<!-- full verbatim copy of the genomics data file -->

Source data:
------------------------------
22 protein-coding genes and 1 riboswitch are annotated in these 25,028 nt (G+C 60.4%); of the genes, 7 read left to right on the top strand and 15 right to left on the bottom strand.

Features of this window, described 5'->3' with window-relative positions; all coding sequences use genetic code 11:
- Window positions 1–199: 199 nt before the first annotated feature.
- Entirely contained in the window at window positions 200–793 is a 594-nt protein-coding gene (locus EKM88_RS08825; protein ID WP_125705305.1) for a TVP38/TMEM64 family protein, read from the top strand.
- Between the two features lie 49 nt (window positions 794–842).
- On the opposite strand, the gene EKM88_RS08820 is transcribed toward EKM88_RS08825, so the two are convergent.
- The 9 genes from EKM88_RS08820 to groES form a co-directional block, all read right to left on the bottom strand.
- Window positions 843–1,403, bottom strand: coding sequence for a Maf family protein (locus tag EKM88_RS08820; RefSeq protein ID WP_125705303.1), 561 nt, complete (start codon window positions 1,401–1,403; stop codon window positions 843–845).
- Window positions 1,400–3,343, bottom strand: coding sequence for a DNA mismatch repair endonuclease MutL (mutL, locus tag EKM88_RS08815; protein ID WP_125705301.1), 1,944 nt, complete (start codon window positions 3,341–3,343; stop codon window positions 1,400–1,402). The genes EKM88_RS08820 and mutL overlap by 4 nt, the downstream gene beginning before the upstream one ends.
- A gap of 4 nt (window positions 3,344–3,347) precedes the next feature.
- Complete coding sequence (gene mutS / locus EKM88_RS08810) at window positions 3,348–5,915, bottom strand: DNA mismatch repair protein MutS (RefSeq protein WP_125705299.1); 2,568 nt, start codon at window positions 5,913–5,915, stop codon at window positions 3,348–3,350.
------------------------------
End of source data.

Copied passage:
22 protein-coding genes and 1 riboswitch are annotated in these 25,028 nt (G+C 60.4%); of the genes, 7 read left to right on the top strand and 15 right to left on the bottom strand.

Features of this window, described 5'->3' with window-relative positions; all coding sequences use genetic code 11:
- Window positions 1–199: 199 nt before the first annotated feature.
- Entirely contained in the window at window positions 200–793 is a 594-nt protein-coding gene (locus EKM88_RS08825; protein ID WP_125705305.1) for a TVP38/TMEM64 family protein, read from the top strand.
- Between the two features lie 49 nt (window positions 794–842).
- On the opposite strand, the gene EKM88_RS08820 is transcribed toward EKM88_RS08825, so the two are convergent.
- The 9 genes from EKM88_RS08820 to groES form a co-directional block, all read right to left on the bottom strand.
- Window positions 843–1,403, bottom strand: coding sequence for a Maf family protein (locus tag EKM88_RS08820; RefSeq protein ID WP_125705303.1), 561 nt, complete (start codon window positions 1,401–1,403; stop codon window positions 843–845).
- Window positions 1,400–3,343, bottom strand: coding sequence for a DNA mismatch repair endonuclease MutL (mutL, locus tag EKM88_RS08815; protein ID WP_125705301.1), 1,944 nt, complete (start codon window positions 3,341–3,343; stop codon window positions 1,400–1,402). The genes EKM88_RS08820 and mutL overlap by 4 nt, the downstream gene beginning before the upstream one ends.
- A gap of 4 nt (window positions 3,344–3,347) precedes the next feature.
- Complete coding sequence (gene mutS / locus EKM88_RS08810) at window positions 3,348–5,915, bottom strand: DNA mismatch repair protein MutS (RefSeq protein WP_125705299.1); 2,568 nt, start codon at window positions 5,913–5,915, stop codon at window positions 3,348–3,350.